The VFL best and fairest medal is named after him, and there is a JJ Liston Stakes ran at Caulfield every August. Even the tennis courts located at the Commonwealth Reserve are named the Liston Tennis Club.

He was also a dedicated Roman Catholic.

Liston moved from Williamstown to East Melbourne in 1931. At a gathering in his honour at St Mary’s, it was reported in the Williamstown Advocate that many kind things were said of him. One of my favourite passages from the report dated 10th December 1931 goes thus:

“You have been told of his loyalty to his Church: that devotedness did not beget any narrow or sectarian spirit in him. He has ever had a sensitive regard for the religious feelings of others, and the religious opinions of others were no concerns of his. He valued men for their personal worth and character. In this he proved himself to be a truly Christian gentleman.”

There were also examples given of his charitable acts to those less fortunate and his dislike of sectarianism.

Liston died in 1944 and was buried at Williamstown Cemetery.

 

 

 

 

 

 

 

John James Liston’s Celtic Cross memorial at Williamstown Cemetery.

The older residential areas of Williamstown is a delight to walk around. The mixture of early Victorian brick and weatherboard homes are pleasing on the eye, there is a symmetry in the proportions of these homes. It reminds me a lot of Queenscliff and Port Fairy, both seaside towns built around harbours. All of the front gardens are well maintained symbolic of the care that people take of their surrounds.

I took a turn along Electra Street. The name is perplexing and it took me back to my days of studying psychology. The Electra Complex runs along similar lines to the Oedipus Complex, but affects girls, so this street could be complicated?

 

 

 

 

 

 

 

Homes in Electra Street, Williamstown. Very Victorian. The house on the right has a pleasant second storey extension with attic windows protruding through the roof line.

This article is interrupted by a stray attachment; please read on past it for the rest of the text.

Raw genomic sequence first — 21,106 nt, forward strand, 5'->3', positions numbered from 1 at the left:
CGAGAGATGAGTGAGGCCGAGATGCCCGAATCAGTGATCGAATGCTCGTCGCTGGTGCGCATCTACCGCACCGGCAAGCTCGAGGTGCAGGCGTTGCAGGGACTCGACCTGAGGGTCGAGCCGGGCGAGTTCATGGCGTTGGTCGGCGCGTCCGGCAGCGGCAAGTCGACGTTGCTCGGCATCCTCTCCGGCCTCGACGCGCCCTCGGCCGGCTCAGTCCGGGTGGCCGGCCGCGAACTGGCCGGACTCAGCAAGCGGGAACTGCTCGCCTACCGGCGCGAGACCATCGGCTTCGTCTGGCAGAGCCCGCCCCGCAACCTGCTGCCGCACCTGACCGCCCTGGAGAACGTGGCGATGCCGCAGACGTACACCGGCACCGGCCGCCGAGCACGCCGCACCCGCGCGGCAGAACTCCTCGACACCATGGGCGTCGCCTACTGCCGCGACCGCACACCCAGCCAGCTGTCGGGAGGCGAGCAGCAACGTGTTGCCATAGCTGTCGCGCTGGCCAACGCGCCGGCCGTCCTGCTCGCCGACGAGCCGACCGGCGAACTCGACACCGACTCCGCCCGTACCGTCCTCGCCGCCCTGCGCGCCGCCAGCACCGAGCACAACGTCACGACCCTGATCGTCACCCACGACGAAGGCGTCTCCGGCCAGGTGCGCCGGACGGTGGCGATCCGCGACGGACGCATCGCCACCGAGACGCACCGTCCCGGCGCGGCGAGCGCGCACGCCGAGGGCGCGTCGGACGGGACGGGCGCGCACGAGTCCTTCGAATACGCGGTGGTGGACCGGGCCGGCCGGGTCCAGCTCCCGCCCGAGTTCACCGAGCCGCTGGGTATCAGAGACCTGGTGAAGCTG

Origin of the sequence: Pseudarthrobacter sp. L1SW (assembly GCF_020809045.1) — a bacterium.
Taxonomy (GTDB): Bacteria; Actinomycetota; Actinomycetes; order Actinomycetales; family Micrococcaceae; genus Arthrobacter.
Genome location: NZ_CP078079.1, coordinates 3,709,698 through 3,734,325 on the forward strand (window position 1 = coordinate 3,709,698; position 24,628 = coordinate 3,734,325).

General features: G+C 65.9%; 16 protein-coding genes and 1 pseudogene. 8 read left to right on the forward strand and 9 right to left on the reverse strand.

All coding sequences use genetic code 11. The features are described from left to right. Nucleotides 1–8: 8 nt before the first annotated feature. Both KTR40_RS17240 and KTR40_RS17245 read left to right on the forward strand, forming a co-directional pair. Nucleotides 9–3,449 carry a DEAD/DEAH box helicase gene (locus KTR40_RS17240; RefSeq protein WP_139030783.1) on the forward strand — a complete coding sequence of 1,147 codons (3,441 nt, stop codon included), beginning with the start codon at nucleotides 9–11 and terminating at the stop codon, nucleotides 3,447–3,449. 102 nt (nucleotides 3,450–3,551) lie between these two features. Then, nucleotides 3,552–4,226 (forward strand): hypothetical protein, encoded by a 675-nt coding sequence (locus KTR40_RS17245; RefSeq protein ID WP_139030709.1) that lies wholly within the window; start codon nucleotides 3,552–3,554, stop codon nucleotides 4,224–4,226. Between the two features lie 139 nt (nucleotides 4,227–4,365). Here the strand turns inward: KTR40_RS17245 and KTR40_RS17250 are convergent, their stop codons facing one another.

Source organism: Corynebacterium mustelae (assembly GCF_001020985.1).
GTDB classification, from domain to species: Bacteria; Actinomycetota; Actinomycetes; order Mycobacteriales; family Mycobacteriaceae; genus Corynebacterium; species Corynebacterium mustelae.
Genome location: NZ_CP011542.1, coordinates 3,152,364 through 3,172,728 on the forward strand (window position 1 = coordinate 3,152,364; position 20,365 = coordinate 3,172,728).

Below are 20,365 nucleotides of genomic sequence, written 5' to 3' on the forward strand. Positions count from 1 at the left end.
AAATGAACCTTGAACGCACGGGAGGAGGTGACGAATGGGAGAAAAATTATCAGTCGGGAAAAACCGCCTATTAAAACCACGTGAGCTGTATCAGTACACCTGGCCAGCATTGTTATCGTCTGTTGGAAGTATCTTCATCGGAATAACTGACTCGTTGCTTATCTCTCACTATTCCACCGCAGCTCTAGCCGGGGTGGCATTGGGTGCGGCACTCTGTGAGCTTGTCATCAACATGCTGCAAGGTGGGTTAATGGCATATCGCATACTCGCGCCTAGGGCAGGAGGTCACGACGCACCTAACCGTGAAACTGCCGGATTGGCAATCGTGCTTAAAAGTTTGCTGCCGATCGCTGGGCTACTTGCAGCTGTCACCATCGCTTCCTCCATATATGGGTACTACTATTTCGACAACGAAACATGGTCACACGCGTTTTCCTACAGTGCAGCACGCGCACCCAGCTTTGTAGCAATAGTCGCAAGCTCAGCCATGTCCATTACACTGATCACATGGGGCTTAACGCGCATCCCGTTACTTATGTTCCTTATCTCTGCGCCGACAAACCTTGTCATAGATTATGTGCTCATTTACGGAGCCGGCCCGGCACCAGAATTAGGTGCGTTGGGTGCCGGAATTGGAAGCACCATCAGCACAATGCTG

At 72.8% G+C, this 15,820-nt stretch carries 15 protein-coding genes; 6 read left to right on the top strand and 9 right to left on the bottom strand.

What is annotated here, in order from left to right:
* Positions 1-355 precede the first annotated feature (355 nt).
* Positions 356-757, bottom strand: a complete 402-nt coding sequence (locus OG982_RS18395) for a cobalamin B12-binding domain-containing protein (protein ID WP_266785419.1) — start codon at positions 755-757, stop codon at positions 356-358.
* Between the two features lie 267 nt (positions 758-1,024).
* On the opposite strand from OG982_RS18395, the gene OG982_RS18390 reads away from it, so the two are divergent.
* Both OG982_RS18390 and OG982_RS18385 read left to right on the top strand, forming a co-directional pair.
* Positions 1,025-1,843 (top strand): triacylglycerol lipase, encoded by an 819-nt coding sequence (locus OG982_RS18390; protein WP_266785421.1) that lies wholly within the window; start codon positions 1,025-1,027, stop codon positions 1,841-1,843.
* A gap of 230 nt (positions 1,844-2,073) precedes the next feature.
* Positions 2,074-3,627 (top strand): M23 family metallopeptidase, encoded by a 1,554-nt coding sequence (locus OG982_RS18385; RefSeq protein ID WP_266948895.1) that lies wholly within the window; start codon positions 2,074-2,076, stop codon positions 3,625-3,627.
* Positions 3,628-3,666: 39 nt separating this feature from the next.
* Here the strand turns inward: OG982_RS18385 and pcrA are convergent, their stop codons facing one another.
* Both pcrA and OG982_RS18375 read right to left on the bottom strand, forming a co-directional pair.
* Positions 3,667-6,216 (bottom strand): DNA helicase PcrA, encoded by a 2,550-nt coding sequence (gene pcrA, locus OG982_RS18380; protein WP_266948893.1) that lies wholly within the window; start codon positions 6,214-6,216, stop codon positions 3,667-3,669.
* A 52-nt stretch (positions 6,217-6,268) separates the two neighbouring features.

Electra Street is home to the Uniting Church, originally the Methodist Church.

Methodist Church View

 

 

 

 

 

 

 

Williamstown Uniting Church and Manse, constructed 1876 out of brick and bluestone

Next door to the Manse was the Methodist Kindergarten. The kindergarten is now utilised as the Holy Ascension Orthodox Christian Mission Centre.

Williamstown Uniting Church View

 

 

 

 

 

 

 

There are two foundation stones on the building – one caught my eye

Francis Mason1

 

 

 

 

 

 

 

The Mason’s and the Methodists have had a pretty close association over the years.

Speaking of Mason’s – the lodge is just down the road. The original building was constructed in 1890 and there is a contemporary ground floor extension to the right side of the building. The first lodge in Williamstown was established in 1854.

 

 

 

 

 

 

 

Williamstown Masonic Hall.

Across the road from the lodge is the simple chapel containing the Williamstown Gospel Mission.

 

 

 

 

 

 

 

The Mission was established in 1916 and moved to this site in Electra Street in 1928.

Another great public building in Electra Street is the former Mechanics Institute.

 

 

 

 

 

 

 

Williamstown Mechanics Institute

Mechanic’s Institutes are dotted around all over Victoria, and were basically libraries with technical books for adult learning. They were designed to help improve the skills base in the adult population. Not a bad idea.